six-month waiting period required under 26 U.S.C. § 6532(a)(1), which allows the
IRS time to investigate and process tax refund claims. The Court agrees.
“To maintain a tax refund suit against the United States, taxpayers must
first file a refund claim with the [IRS].” Weston v. United States, No. 2022-1179,
2022 WL 1097361, at *1 (Fed. Cir. Apr. 13, 2022) (citing 26 U.S.C. § 7422(a)). In
turn, Title 26, United States Code, Section 6532(a)–titled “Suits by taxpayers for
refund”–provides in relevant part:
No suit or proceeding under section 7422(a) for the recovery of any
internal revenue tax, penalty, or other sum, shall be begun before the
expiration of 6 months from the date of filing the claim required under
such section unless the Secretary renders a decision thereon within
that time . . . .
26 U.S.C. § 6532(a)(1). The filing of the refund claim begins the six-month clock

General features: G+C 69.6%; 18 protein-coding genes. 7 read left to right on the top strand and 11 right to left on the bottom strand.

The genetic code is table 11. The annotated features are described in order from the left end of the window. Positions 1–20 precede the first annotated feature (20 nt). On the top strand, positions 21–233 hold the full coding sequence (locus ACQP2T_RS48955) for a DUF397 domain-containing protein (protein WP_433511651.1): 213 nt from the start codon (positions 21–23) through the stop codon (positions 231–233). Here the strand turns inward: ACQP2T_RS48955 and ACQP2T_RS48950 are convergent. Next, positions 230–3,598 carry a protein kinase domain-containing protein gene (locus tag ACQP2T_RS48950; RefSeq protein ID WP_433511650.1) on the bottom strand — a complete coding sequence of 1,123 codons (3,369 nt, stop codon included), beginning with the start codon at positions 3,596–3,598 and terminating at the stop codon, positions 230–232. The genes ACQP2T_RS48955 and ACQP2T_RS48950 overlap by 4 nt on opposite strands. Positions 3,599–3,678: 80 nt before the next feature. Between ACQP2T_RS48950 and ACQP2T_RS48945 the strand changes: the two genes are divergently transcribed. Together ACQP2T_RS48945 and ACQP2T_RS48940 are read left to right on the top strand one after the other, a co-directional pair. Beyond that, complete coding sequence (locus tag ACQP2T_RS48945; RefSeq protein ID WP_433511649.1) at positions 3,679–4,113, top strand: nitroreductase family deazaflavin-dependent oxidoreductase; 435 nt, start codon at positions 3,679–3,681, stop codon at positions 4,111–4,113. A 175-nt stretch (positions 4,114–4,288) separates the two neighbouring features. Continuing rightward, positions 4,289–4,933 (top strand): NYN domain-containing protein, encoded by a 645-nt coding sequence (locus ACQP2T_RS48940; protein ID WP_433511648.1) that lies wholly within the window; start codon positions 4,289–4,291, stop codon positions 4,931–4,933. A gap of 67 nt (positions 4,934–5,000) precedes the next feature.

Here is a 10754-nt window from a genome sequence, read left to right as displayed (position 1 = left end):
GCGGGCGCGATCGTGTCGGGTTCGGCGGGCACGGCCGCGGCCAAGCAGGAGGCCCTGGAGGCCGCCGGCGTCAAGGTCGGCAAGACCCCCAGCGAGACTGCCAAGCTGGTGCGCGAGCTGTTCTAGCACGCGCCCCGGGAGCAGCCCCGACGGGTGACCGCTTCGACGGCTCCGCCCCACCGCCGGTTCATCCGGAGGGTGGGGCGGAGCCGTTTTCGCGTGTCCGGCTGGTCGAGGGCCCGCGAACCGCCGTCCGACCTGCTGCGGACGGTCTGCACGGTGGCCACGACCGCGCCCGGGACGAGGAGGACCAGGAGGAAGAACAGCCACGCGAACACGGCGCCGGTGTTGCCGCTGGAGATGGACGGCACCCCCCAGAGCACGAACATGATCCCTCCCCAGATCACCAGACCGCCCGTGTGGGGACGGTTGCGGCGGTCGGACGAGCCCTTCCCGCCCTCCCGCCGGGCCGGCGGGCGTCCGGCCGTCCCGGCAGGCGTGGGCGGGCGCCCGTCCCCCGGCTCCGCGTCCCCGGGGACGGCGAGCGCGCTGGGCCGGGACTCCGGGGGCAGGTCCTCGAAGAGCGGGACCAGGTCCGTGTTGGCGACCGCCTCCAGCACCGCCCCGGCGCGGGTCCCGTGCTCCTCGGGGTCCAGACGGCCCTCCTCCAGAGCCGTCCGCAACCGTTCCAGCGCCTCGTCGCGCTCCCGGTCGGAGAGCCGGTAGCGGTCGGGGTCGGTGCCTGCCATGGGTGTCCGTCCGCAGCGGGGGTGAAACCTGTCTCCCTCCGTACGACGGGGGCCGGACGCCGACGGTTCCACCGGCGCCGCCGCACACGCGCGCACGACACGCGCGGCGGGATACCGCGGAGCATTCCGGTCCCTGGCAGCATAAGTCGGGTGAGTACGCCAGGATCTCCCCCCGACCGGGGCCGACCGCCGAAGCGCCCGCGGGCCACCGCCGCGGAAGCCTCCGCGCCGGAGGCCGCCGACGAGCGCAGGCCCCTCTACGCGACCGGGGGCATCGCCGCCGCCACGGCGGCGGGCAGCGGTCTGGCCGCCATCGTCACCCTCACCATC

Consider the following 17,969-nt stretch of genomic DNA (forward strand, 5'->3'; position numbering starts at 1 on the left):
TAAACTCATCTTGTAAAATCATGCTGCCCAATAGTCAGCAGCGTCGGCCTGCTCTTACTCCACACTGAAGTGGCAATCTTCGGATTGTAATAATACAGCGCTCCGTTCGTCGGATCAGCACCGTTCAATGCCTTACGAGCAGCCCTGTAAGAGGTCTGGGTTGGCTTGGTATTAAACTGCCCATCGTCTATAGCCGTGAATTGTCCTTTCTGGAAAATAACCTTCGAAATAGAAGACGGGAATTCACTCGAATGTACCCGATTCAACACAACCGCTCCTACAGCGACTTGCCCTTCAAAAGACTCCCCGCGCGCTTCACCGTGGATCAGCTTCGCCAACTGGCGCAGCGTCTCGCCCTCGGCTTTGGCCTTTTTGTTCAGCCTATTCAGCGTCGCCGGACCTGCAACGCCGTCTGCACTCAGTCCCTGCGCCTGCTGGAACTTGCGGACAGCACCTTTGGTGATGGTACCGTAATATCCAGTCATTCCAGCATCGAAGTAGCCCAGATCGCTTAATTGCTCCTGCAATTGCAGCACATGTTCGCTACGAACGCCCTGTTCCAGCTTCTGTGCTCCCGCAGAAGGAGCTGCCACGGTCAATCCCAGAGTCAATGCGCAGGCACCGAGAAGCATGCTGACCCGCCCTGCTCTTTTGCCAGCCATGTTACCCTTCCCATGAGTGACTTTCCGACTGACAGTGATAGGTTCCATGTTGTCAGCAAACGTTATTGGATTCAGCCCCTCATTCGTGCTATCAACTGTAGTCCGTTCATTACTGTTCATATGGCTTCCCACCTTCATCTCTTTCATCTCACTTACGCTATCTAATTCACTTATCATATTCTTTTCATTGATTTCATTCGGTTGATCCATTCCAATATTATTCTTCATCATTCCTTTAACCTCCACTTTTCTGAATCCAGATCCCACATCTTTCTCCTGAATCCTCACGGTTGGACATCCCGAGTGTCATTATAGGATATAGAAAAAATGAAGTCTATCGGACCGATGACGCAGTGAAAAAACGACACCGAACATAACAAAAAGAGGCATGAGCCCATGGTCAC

codified in § 6532(a). Unless the IRS issues a notice of decision during the
six-month period, the filer must await the end of the statutory period before
filing suit in this Court.
Plaintiff filed this tax refund suit on September 14, 2022; by the Court’s
calculation: 3 months and 27 days after purportedly filing her 2021 Form 1040-X.
In alleging the IRS has not yet processed her refund, plaintiff concedes the IRS did
not issue a decision prior to her filing suit. Because the six-month statutory waiting
period had not expired at the time plaintiff filed her complaint, this Court lacks
jurisdiction to adjudicate this action. See Weston, 2022 WL 1097361, at *1 (“[T]he